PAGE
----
Taylor Swift’s “Folklore” Film Unveils The Creative Process Behind The Mystifying Album
“I may not be able to go to ‘The Lakes’ right now, but I’m going there in my head.”
This summer, Taylor Swift released Folklore, and everything about it was different. The album didn’t feature Taylor’s face head-on, like her other records; her release was completely impromptu, rather than months of Easter eggs and clues about the upcoming project, and the tracks themselves were vicarious, featuring the narratives of other people and characters. So much was atypical for Taylor Swift — but it worked.
The album received acclaim from critics and fans alike, and Folklore went on to sell 846,000 records in its first week, which is unheard of in 2020.
But because of the COVID-19 pandemic, fans haven’t been able to hear the songs live. And like most artists, Taylor breathes new life into her songs with her live performances. She talks about their conception and even shares tidbits about collaborations as well as clues/references in her thoughtfully crafted lyrics.
Taylor knows fans love these backstories. Whether the song is born from a small conversation (“We Are Never Ever Getting Back Together”) or as a response to the caricature of her public image (“Blank Space”), we love them, and we study them.
Well now, thanks to Taylor’s new film Folklore: The Long Pond Studios, we get to hear and see the creative process behind Taylor’s most mystifying, on-first-listen confusing, and ultimately, best album. The best descriptor is not up for discussion.
“I think when lockdown happened, I just found myself completely listless and purposeless,” Taylor said in the opening of the film. So, she started to write songs. After meeting Aaron Desner from the National backstage at one of their shows, Taylor started working on instrumental tracks he would text her, and ultimately started creating Folklore.
The film intertwines live performances from Long Pond Studios in New York with commentary about each song. Here are some of my favorite (and key) takeaways.
Describing the opening track “the 1,” Taylor said, “[The song] is updating a former lover on what your life is like now and trying to be positive about it. It’s also about where I am creatively — I’m just saying, ‘Yes, I’m putting out an album in the worst time you can put one out.'”
Sitting with Aaron and her long-time collaborator Jack Antonoff, Taylor talked about “The Last Great American Dynasty,” a song she wrote about the woman who lived in her house before her. “I had been wanting to write a song about Rebekah Harkness since 2013, probably. And I’d never figured out the right way to do it because there was never a track that felt like it could hold an entire story of somebody’s life and whatever and move between generations.”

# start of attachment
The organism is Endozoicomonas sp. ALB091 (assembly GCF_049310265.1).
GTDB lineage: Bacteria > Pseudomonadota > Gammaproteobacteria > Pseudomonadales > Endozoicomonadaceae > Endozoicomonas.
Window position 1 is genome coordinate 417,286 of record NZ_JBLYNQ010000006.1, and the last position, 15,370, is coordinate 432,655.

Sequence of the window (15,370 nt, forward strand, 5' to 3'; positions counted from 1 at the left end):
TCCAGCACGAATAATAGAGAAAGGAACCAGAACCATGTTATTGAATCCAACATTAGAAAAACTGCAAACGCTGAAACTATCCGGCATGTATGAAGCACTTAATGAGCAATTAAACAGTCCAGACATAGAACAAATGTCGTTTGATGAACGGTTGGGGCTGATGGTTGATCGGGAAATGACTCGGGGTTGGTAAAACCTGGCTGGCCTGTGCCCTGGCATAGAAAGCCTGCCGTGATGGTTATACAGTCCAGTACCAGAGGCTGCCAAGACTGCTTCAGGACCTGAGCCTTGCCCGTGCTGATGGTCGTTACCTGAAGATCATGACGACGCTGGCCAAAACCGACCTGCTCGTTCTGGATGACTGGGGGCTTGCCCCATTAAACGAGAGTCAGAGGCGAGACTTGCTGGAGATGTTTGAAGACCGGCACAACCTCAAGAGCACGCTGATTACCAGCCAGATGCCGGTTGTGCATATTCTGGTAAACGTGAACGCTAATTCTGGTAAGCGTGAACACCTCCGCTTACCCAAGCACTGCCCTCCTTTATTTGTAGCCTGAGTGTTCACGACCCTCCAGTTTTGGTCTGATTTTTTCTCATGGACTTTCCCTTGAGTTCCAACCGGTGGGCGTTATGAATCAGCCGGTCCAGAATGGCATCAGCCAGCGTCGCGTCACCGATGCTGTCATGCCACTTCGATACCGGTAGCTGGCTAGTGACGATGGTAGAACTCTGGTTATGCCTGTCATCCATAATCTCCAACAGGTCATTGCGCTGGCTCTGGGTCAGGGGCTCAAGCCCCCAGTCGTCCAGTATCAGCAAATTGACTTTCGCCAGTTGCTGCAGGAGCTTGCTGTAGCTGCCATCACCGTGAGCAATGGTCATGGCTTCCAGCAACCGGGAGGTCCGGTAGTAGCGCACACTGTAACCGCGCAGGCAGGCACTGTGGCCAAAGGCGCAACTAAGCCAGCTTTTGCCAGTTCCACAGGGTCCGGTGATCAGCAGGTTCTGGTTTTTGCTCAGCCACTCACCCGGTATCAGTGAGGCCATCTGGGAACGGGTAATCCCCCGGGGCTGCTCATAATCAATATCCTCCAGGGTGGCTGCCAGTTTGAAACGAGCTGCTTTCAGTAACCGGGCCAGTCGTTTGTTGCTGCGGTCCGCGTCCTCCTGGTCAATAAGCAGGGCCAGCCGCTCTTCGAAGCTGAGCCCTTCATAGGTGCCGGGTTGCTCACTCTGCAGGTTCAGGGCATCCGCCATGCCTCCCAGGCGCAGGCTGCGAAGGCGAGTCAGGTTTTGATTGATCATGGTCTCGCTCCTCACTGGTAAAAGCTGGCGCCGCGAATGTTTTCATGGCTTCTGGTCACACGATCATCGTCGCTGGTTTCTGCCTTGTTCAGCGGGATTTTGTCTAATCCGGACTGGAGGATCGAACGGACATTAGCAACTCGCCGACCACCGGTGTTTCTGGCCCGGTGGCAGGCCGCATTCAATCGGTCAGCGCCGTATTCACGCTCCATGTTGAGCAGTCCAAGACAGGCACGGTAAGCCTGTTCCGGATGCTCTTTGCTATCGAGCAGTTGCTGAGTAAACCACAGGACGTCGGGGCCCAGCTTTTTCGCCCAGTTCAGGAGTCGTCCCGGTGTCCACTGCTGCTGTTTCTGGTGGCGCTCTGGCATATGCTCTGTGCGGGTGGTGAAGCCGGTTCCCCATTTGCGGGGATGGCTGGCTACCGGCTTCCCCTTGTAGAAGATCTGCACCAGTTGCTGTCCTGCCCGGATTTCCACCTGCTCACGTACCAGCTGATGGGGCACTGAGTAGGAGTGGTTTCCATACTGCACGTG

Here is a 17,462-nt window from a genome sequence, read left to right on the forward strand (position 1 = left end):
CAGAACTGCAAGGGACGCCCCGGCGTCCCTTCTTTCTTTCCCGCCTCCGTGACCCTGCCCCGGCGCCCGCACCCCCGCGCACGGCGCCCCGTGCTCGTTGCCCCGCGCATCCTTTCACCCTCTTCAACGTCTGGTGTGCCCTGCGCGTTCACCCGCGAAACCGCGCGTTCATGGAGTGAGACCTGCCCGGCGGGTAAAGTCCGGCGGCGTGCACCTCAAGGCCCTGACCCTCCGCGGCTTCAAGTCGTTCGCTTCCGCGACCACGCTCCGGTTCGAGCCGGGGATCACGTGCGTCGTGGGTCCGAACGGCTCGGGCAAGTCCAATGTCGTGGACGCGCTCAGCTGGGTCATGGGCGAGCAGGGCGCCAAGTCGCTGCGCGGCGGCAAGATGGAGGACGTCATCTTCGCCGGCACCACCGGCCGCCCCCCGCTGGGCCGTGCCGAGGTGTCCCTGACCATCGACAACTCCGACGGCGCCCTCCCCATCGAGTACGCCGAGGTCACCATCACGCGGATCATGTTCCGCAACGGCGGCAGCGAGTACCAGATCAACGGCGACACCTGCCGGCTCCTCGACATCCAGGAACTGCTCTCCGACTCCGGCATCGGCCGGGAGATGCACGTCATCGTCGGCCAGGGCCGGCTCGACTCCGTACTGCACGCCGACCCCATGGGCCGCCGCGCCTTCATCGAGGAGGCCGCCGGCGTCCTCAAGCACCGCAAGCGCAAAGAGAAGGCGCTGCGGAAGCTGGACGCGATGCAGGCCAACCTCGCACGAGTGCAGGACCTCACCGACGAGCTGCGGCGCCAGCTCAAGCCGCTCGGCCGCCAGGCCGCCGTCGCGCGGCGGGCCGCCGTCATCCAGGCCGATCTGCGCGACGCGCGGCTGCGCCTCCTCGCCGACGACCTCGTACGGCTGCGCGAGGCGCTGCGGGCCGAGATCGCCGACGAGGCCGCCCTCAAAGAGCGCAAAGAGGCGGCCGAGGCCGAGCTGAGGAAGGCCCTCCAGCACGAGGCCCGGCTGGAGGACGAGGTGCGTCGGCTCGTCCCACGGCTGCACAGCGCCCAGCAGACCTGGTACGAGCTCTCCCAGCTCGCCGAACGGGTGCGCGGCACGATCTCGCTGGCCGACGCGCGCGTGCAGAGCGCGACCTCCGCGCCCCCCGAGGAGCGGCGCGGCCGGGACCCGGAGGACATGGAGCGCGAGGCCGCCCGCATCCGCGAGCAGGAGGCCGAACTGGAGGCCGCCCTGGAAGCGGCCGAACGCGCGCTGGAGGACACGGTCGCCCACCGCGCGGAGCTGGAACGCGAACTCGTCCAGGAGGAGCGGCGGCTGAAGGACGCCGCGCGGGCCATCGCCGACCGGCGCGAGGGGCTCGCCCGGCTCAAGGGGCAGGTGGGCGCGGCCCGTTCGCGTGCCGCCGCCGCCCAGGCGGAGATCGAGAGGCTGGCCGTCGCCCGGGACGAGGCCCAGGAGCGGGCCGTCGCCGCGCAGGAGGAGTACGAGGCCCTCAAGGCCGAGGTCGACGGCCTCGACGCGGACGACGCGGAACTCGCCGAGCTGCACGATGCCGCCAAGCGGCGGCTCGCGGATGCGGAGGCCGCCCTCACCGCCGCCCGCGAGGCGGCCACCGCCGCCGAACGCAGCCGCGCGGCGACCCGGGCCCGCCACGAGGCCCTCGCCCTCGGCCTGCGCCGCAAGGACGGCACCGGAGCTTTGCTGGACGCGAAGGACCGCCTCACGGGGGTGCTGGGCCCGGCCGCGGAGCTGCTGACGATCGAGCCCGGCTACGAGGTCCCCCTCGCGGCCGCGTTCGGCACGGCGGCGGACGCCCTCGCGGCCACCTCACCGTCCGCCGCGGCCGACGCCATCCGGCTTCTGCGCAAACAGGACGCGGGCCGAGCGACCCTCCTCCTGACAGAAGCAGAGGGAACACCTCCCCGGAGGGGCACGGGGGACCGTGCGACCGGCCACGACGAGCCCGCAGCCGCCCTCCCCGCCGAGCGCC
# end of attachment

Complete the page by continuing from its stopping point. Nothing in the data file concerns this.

“Then when I heard it, I was like, ‘Oh my god, I think this is my opening. This is my moment. I can write the Rebekah Harkness story.'”
Taylor also opened up about “Exile” and revealed that one of the song’s mysterious cowriters, “William Bowery,” is actually her boyfriend, Joe Alwyn. “Joe plays piano beautifully. He’s always just playing and making things up and kind of creating things. Joe had written that entire piano part.”
“He was singing the Bon Iver part, the ‘I can see you standing honey, with his arms around your body, laughing but the joke’s not funny at all,'” she added. “He was just singing it. And I was entranced and asked if we could keep writing that one.”
“Picking a track five is a pressurized decision, but I knew from day one this was probably going to be it,” Taylor said about “My Tears Ricochet.” “It’s kinda a song about karma, it’s about greed — it’s about how somebody could be your best friend, your companion, and your most trusted person in your life. And then they could go and become your worst enemy who knows how to hurt you because they once were your most trusted person.”
As for the fan favorite “Mirrorball,” Taylor revealed she wrote this song after finding out Lover Fest was canceled. “I realized here I am writing all this music, still trying, knowing I have an excuse to sit back and not do something, but I’m not.”
Taylor also opened up about the “Cardigan,” “Betty,” and “August” narrative, and personally, I never knew August was a person until now.
“‘Cardigan’ is Betty’s perspective 20–30 years later, looking back on this love — that was this tumultuous thing. In my head, I think Betty and James ended up together. She ends up with him, but he really put her through it. ‘August’ was obviously about the girl that James had this summer with. But she’s not a bad girl. She’s a sensitive person who fell for him. She thought they had something very real. And then he goes back to Betty.”
One fascinating part of the film was Taylor’s explanation of “Mad Woman.” She said, “The most rage-provoking female element of being a female is the gaslighting,” she continued. “For centuries, we’ve just been expected to absorb male behavior. Silent absorption of what any guy decides to do.”
As for the escapist bonus track “The Lakes,” Taylor said she was fascinated by the isolation and peace of living in the Lake District in the UK. “I’ve always written about this cottage backup plan. ‘The Lakes’ is really talking about relating to people 100 years ago.”
“I went to William Wordsworth’s grave and sat there and went, ‘Wow. You went and just did it. You just went away — you kept writing, but you didn’t subscribe to the things that were killing you.'”
And finally, Taylor explained, “That’s really the overarching thing I felt when writing Folklore. I may not be able to go to ‘The Lakes’ right now, or go anywhere, but I’m going there in my head.”
And thank you, Taylor, for providing us with an album that feels like so many things — a trance, an escape, an exciting new novel, a familiar hug, and all the emotions that come from a Taylor Swift album.